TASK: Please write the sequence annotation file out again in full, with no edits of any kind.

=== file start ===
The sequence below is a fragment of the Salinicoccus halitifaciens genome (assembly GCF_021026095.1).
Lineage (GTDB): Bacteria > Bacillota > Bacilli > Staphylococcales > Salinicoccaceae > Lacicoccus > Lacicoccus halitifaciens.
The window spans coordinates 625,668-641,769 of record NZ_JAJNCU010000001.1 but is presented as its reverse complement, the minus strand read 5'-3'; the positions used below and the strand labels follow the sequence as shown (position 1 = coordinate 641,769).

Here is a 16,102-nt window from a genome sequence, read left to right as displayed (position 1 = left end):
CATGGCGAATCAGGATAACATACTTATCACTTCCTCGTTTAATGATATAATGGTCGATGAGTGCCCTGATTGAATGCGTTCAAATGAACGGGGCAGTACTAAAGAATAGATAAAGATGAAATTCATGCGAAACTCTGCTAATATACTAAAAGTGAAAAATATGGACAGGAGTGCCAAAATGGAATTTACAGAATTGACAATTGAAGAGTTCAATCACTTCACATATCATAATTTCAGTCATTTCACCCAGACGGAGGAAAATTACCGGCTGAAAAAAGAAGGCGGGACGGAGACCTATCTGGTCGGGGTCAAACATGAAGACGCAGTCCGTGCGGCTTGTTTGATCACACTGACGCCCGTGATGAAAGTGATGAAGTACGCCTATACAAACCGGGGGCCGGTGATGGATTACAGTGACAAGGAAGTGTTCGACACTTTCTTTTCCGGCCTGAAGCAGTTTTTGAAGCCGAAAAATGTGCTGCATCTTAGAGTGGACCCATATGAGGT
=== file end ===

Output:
The sequence below is a fragment of the Salinicoccus halitifaciens genome (assembly GCF_021026095.1).
Lineage (GTDB): Bacteria > Bacillota > Bacilli > Staphylococcales > Salinicoccaceae > Lacicoccus > Lacicoccus halitifaciens.
The window spans coordinates 625,668-641,769 of record NZ_JAJNCU010000001.1 but is presented as its reverse complement, the minus strand read 5'-3'; the positions used below and the strand labels follow the sequence as shown (position 1 = coordinate 641,769).

Here is a 16,102-nt window from a genome sequence, read left to right as displayed (position 1 = left end):
CATGGCGAATCAGGATAACATACTTATCACTTCCTCGTTTAATGATATAATGGTCGATGAGTGCCCTGATTGAATGCGTTCAAATGAACGGGGCAGTACTAAAGAATAGATAAAGATGAAATTCATGCGAAACTCTGCTAATATACTAAAAGTGAAAAATATGGACAGGAGTGCCAAAATGGAATTTACAGAATTGACAATTGAAGAGTTCAATCACTTCACATATCATAATTTCAGTCATTTCACCCAGACGGAGGAAAATTACCGGCTGAAAAAAGAAGGCGGGACGGAGACCTATCTGGTCGGGGTCAAACATGAAGACGCAGTCCGTGCGGCTTGTTTGATCACACTGACGCCCGTGATGAAAGTGATGAAGTACGCCTATACAAACCGGGGGCCGGTGATGGATTACAGTGACAAGGAAGTGTTCGACACTTTCTTTTCCGGCCTGAAGCAGTTTTTGAAGCCGAAAAATGTGCTGCATCTTAGAGTGGACCCATATGAGGT